Amulet Books (October, 2016)
Sometimes I think authors make their diverse character biracial to avoid having to speak to a certain experience with authenticity (American black girls can be vicious in their scrutiny [speaking from experience]) and to give their book a better chance at being sold. This really isn’t fair to those living the biracial experience. I’ve also noticed the non-American black parent used in more than one novel. You’re avoiding the taint of slavery and the effects of racism on everyday black folks and the way they live. If that’s what you’re doing it’s best to just stick to what you know. The immigrant experience is specific as well and you’ll get called out on that too.
The novel is filled with crime and the nature of family and secrets, which can be loads of fun, but the suspense could have been heightened if some scenes were shortened. I wouldn’t recommend this to reluctant readers or those looking for a strong romance. However, those fantasy lovers looking for something a little different will definitely like where the author takes them.
- Fans of Six of Crows ( I know that’s everyone’s go-to review for everything, but in this case it’s true) will love it’s fresh take on paranormal powers.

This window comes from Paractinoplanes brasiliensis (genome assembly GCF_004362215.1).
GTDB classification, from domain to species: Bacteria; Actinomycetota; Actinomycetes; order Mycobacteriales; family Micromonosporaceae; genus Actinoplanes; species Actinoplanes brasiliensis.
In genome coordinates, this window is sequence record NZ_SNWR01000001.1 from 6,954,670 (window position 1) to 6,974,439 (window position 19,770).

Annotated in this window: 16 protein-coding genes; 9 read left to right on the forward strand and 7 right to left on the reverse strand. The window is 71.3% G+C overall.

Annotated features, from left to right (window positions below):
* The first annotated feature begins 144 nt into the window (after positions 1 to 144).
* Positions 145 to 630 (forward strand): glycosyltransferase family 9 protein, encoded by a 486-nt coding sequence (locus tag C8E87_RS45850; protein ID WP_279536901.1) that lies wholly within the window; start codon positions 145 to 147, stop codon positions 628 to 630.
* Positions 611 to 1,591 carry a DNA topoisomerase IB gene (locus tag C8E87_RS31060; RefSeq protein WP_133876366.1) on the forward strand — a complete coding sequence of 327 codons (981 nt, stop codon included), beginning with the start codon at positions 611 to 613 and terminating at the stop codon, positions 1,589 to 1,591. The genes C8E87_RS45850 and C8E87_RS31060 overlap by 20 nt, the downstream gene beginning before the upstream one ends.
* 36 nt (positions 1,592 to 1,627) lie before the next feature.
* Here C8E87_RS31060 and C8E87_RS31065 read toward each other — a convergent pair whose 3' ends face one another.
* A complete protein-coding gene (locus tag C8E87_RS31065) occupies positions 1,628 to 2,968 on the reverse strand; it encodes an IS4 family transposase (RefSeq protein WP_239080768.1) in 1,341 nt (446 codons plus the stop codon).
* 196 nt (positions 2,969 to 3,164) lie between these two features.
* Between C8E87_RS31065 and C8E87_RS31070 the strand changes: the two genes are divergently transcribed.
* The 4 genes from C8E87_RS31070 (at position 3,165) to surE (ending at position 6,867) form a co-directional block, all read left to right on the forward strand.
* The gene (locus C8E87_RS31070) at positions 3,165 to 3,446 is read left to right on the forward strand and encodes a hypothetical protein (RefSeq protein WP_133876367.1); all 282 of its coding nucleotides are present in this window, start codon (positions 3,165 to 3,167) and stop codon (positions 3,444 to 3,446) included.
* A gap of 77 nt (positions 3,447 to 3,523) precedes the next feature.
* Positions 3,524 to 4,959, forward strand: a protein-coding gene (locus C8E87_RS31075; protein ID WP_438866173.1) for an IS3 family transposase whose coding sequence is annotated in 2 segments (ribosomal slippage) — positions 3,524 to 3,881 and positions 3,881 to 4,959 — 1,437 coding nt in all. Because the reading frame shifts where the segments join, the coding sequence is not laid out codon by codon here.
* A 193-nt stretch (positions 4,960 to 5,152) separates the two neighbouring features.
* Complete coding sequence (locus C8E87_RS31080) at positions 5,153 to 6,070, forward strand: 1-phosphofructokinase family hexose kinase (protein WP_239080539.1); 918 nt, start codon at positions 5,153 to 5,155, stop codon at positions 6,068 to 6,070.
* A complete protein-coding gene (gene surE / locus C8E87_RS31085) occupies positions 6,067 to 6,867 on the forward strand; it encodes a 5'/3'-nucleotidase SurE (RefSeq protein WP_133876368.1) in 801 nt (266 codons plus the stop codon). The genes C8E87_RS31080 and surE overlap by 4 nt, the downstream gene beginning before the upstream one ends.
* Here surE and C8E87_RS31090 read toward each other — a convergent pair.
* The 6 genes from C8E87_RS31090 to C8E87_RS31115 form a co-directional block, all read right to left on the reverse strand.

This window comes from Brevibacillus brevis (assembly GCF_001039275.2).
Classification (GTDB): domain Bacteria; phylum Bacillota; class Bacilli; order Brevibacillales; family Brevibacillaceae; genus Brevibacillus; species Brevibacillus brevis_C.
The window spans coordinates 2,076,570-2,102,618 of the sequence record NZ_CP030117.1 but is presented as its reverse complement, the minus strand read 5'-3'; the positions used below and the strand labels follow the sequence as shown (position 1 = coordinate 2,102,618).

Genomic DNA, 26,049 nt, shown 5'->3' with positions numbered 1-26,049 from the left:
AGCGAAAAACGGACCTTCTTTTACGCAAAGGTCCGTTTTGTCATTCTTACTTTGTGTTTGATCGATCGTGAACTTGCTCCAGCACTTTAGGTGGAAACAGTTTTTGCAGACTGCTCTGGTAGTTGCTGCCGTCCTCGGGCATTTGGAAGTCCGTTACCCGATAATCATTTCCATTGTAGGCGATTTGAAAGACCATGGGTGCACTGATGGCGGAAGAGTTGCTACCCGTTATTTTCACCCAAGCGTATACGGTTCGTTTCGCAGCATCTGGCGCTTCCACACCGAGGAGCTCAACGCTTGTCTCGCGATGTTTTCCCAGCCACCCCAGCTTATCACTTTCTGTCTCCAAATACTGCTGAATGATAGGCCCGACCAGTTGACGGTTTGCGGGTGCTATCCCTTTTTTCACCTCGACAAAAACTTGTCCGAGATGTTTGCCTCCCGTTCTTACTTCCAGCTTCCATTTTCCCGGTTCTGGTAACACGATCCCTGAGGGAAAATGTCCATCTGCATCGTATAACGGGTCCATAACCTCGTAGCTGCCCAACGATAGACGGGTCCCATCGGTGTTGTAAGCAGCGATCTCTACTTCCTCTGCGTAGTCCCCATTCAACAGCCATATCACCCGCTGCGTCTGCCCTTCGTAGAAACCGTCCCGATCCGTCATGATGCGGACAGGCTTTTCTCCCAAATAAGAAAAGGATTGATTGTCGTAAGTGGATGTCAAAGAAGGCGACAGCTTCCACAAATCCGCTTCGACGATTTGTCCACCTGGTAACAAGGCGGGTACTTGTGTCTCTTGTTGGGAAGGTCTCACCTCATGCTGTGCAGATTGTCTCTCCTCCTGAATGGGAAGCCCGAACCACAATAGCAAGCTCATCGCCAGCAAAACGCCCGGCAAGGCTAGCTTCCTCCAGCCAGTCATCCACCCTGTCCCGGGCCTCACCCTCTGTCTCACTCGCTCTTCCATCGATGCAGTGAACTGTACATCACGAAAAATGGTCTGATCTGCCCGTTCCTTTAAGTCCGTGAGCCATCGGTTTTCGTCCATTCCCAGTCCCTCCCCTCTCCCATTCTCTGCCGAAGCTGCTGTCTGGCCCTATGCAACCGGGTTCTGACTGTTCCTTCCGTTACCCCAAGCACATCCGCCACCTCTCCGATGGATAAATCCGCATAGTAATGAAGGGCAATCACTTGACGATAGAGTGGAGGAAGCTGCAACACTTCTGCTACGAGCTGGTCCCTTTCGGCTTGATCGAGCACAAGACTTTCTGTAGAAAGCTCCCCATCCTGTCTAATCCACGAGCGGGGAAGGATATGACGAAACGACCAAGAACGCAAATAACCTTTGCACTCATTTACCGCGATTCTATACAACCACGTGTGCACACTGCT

- Historical fiction lovers who don’t get enough of the post World War I era in the US
- Discuss how a hemopath whose power stems from dance would work.
- Hemopaths are allergic to iron, look around the room and discuss how a hemopath would function in the modern world.
- Corrinne suggests a kind of coming out of the closet for hemopaths. Why or Why isn’t this a good idea?
- Gabriel is hiding a big secret, as is everyone else. Is there anyone who can be trusted?
- Asylums were presented as humane housing alternatives for undesirable people in 1919. Can you think of any spaces in the modern era that do the same?